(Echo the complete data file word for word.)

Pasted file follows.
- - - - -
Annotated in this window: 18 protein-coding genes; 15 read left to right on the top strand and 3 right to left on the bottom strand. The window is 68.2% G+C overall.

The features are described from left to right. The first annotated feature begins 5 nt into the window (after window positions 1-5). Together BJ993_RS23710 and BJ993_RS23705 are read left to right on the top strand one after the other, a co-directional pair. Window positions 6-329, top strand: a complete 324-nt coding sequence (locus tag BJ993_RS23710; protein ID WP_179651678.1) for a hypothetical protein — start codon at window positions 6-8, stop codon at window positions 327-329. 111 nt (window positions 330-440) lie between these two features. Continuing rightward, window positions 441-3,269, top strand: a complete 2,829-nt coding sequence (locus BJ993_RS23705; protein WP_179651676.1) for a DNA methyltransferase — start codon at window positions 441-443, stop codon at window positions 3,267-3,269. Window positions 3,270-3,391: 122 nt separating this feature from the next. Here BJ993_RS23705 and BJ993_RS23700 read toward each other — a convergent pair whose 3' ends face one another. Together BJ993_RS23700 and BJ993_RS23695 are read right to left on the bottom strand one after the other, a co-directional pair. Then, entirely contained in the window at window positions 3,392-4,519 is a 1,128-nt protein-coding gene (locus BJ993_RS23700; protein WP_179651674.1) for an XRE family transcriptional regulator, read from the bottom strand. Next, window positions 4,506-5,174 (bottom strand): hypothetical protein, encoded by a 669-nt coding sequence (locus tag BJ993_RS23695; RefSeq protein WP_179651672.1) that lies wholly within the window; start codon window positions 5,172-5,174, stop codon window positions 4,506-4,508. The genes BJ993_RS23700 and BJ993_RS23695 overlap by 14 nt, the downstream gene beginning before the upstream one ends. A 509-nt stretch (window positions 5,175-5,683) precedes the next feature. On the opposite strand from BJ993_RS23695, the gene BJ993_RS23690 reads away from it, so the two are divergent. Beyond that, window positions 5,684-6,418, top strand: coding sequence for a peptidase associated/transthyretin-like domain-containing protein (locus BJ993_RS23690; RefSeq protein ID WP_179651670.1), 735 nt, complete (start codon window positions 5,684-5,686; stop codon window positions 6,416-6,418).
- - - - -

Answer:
Annotated in this window: 18 protein-coding genes; 15 read left to right on the top strand and 3 right to left on the bottom strand. The window is 68.2% G+C overall.

The features are described from left to right. The first annotated feature begins 5 nt into the window (after window positions 1-5). Together BJ993_RS23710 and BJ993_RS23705 are read left to right on the top strand one after the other, a co-directional pair. Window positions 6-329, top strand: a complete 324-nt coding sequence (locus tag BJ993_RS23710; protein ID WP_179651678.1) for a hypothetical protein — start codon at window positions 6-8, stop codon at window positions 327-329. 111 nt (window positions 330-440) lie between these two features. Continuing rightward, window positions 441-3,269, top strand: a complete 2,829-nt coding sequence (locus BJ993_RS23705; protein WP_179651676.1) for a DNA methyltransferase — start codon at window positions 441-443, stop codon at window positions 3,267-3,269. Window positions 3,270-3,391: 122 nt separating this feature from the next. Here BJ993_RS23705 and BJ993_RS23700 read toward each other — a convergent pair whose 3' ends face one another. Together BJ993_RS23700 and BJ993_RS23695 are read right to left on the bottom strand one after the other, a co-directional pair. Then, entirely contained in the window at window positions 3,392-4,519 is a 1,128-nt protein-coding gene (locus BJ993_RS23700; protein WP_179651674.1) for an XRE family transcriptional regulator, read from the bottom strand. Next, window positions 4,506-5,174 (bottom strand): hypothetical protein, encoded by a 669-nt coding sequence (locus tag BJ993_RS23695; RefSeq protein WP_179651672.1) that lies wholly within the window; start codon window positions 5,172-5,174, stop codon window positions 4,506-4,508. The genes BJ993_RS23700 and BJ993_RS23695 overlap by 14 nt, the downstream gene beginning before the upstream one ends. A 509-nt stretch (window positions 5,175-5,683) precedes the next feature. On the opposite strand from BJ993_RS23695, the gene BJ993_RS23690 reads away from it, so the two are divergent. Beyond that, window positions 5,684-6,418, top strand: coding sequence for a peptidase associated/transthyretin-like domain-containing protein (locus BJ993_RS23690; RefSeq protein ID WP_179651670.1), 735 nt, complete (start codon window positions 5,684-5,686; stop codon window positions 6,416-6,418).